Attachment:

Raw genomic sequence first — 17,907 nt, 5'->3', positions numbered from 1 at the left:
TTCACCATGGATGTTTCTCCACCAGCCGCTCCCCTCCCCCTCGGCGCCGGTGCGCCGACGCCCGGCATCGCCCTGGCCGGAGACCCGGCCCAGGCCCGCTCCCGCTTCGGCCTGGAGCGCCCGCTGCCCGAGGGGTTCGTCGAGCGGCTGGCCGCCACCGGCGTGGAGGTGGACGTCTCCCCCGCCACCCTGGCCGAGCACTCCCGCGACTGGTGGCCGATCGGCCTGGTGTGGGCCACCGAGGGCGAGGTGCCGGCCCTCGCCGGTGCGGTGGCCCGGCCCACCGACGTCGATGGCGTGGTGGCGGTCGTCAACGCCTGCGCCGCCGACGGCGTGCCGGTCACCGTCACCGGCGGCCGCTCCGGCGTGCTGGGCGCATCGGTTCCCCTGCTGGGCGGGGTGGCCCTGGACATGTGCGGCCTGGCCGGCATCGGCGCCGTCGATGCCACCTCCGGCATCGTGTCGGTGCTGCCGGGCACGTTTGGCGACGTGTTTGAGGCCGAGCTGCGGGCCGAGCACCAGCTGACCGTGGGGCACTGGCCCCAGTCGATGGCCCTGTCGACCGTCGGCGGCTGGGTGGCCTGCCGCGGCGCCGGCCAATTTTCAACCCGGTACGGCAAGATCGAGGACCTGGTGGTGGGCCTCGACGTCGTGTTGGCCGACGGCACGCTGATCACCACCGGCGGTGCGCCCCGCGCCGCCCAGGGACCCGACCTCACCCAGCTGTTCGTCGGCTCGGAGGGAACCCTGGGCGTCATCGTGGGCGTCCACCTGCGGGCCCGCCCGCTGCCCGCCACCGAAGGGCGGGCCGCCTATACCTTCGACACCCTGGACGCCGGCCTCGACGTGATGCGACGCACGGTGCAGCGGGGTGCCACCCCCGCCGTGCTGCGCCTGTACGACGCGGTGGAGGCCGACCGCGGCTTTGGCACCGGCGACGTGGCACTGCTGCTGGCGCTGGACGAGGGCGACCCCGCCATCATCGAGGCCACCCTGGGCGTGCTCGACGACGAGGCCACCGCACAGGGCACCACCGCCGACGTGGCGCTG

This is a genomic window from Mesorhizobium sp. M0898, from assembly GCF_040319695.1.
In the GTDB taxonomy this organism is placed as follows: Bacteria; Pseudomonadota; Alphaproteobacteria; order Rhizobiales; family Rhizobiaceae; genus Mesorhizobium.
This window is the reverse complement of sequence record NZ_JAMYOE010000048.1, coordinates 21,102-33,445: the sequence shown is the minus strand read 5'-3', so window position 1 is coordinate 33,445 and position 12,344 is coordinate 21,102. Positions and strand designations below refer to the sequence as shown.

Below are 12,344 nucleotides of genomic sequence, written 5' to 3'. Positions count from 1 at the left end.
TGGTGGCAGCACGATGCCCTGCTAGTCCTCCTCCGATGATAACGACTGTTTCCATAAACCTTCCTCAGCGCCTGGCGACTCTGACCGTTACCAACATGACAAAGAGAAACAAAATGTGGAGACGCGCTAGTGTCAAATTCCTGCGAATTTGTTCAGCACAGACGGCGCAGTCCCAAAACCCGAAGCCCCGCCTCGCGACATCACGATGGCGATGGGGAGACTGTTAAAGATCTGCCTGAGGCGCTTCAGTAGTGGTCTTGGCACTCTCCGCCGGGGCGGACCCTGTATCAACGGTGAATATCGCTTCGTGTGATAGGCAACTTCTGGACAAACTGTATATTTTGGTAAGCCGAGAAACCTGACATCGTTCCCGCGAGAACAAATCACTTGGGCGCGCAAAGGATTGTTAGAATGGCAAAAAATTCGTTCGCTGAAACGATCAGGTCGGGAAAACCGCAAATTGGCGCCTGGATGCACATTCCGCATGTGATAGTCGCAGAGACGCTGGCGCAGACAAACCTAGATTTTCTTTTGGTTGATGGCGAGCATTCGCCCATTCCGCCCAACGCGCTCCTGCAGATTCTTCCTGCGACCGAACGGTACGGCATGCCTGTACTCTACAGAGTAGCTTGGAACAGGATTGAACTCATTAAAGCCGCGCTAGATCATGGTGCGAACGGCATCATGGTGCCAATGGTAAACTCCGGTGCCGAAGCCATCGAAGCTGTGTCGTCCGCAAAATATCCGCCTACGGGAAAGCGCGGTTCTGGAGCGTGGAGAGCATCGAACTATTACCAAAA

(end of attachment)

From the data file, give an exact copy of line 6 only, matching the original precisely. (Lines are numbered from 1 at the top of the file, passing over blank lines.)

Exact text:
Below are 12,344 nucleotides of genomic sequence, written 5' to 3'. Positions count from 1 at the left end.